Sam and Steve - Teachers to Foster Carers
08 January 2024
08 January 2024
Sam and Steve had considered fostering for over a decade, and after both having worked with children, they decided to begin fostering to support children more 1-1 and haven't looked back since.
My partner and I were very keen on fostering as we both have a passion for helping others. My partner, Steve, is a teacher, and I, at the time, was working as a Teaching Assistant in a first school. I also have a best friend who fosters, and I just loved hearing about his journey. We have two children of our own. We also have two cats and two dogs and love spending time with friends and family. During our holidays, we love nothing more than to go camping to enjoy the outdoors and participate in fun activities with the kids.
We began exploring the idea of fostering roughly 12 years ago, but in the end, what consolidated our decision to foster was when I was asked to work with a child who needed a 1-to-1 TA. I was asked to take this position because this particular child struggled to remain in a mainstream school and displayed extremely challenging behaviour due to his home life.
I found my job far more rewarding working 1-to-1 with the child than with a whole class of children. Each day that this child achieved one small thing was a huge success.
However, this was not always smooth sailing as he did often hit out at me, run off, throw things, bit me and often had to be helped to keep himself and others in school safe. Regardless, I did not let this behaviour stop us from building a relationship. Over time, trust built, and I was able to educate him for small periods and help him experience new interests. This was around the year of 2016. Still, to this day, that child (now young person) smiles and says hello to me.
It is important when fostering to make sure that everyone in the household and your support network is fully aware of the process and the journey you will all go on. It is also important for everyone to be mindful that your life will be a little different when fostering.
It is essential that everyone in the household is happy to foster because it is not just going to affect the adults. Fostering must be done as a team.
There may be times when meetings, contact with foster children’s birth family, events etc may prevent your family from making other plans during that time. Therefore, compromises may need to be made. Aside from that, it is also important for foster carers to have a good support network around them. There will be times when you need someone to look after the children/young people for you to have a break. Time for yourself is key.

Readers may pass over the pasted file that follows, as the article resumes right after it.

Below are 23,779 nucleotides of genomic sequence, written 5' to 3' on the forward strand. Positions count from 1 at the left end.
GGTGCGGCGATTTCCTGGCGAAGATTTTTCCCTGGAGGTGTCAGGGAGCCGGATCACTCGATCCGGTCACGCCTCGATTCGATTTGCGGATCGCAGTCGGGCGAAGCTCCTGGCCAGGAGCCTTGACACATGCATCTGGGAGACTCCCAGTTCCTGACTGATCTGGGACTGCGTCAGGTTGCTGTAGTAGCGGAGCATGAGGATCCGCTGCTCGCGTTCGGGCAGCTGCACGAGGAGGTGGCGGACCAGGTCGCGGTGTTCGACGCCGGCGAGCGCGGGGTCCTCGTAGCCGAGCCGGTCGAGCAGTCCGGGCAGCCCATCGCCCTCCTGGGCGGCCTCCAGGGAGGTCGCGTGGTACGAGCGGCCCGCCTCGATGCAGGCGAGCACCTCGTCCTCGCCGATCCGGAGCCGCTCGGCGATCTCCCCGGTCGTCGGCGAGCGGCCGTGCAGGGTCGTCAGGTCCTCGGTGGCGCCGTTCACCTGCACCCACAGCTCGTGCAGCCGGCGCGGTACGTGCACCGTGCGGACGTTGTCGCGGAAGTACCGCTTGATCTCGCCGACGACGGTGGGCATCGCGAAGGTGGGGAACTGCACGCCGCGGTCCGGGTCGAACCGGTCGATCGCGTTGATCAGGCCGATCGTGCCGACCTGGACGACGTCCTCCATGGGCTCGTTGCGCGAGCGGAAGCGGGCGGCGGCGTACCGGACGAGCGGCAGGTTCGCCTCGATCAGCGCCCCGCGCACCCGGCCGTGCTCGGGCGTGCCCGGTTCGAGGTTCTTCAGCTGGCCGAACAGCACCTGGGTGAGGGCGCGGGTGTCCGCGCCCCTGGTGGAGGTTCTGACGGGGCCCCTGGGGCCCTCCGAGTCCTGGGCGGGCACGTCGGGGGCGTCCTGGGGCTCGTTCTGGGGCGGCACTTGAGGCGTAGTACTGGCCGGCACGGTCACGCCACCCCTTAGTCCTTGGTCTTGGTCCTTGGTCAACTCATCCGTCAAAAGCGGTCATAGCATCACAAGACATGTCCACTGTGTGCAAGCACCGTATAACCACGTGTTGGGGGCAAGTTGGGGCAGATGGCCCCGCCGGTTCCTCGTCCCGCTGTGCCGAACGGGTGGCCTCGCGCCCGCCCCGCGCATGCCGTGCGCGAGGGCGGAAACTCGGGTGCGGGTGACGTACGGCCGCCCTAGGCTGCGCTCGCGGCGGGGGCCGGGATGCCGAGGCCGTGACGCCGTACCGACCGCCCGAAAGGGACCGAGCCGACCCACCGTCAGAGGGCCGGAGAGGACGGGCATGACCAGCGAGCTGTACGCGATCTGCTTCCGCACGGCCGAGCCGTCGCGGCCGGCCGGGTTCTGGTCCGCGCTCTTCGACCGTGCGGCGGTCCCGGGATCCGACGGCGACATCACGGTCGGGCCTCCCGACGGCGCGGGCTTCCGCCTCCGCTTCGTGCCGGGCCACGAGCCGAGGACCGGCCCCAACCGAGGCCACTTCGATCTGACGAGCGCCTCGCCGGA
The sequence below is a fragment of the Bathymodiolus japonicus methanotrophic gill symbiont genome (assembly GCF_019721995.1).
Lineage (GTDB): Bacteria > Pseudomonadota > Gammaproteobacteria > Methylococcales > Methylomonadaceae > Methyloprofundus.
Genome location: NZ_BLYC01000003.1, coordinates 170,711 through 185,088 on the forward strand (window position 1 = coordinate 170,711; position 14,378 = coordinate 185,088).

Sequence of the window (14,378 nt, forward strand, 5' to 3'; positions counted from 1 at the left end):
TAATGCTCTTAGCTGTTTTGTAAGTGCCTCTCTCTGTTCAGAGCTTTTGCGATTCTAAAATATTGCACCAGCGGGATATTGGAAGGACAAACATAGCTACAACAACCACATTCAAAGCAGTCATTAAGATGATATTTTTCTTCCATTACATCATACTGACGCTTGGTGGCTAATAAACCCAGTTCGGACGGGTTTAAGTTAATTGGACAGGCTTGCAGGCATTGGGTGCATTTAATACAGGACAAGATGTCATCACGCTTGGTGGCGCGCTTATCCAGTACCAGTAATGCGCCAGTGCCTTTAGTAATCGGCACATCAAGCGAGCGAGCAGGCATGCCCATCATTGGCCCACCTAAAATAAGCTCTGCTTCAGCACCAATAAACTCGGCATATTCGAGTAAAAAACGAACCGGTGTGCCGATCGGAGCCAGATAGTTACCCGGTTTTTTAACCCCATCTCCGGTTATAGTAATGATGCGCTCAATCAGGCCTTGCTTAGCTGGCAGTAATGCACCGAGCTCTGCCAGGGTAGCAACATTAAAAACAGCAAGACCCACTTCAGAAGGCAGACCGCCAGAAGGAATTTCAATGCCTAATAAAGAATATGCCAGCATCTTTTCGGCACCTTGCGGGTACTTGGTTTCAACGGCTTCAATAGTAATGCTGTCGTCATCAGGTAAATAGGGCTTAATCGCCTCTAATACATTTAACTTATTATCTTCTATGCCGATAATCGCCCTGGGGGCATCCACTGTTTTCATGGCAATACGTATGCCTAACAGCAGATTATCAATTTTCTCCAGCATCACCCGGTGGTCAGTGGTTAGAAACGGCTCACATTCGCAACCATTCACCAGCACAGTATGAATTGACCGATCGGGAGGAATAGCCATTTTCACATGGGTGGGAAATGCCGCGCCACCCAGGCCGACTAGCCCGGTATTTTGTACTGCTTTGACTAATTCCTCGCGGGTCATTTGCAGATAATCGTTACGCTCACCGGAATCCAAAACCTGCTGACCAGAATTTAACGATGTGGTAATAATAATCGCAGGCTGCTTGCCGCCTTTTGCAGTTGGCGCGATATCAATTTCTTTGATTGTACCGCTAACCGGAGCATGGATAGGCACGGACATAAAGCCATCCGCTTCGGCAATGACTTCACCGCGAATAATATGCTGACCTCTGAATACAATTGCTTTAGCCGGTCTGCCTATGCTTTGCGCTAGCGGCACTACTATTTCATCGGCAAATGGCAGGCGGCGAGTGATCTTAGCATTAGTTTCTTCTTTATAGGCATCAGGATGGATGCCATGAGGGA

Once approved, we completed seven days of respite for a 15-year-old girl. A few months later, we had our first foster child, which was five and a half years ago now, and he is still here as a part of our family. This past year, we have also moved house and opened our home to more foster children by offering more respite. We have so far had a five-year-old, non-verbal autistic little boy who has come for respite on several occasions now. Recently, we did 12 nights of respite for a 15-year-old young person whilst his carers were away. We are currently doing bridging for the same 15-year-old while he finds somewhere more permanent to stay.
Our biggest enjoyment is seeing our foster children achieve, develop, and build relationships.
For many people, these are all basics in life, but for our foster children, these things can be challenging. This is why, as a family, we celebrate any successes and achievements. More than anything, we love to make a difference. Even if we only help a few children & young people, it all makes a difference.
Find out more about the challenges, rewards and the love we have for fostering - Sam and Steve - 'Fostering is the most rewarding job I have ever and will ever do' | Nexus Fostering
08 January 2024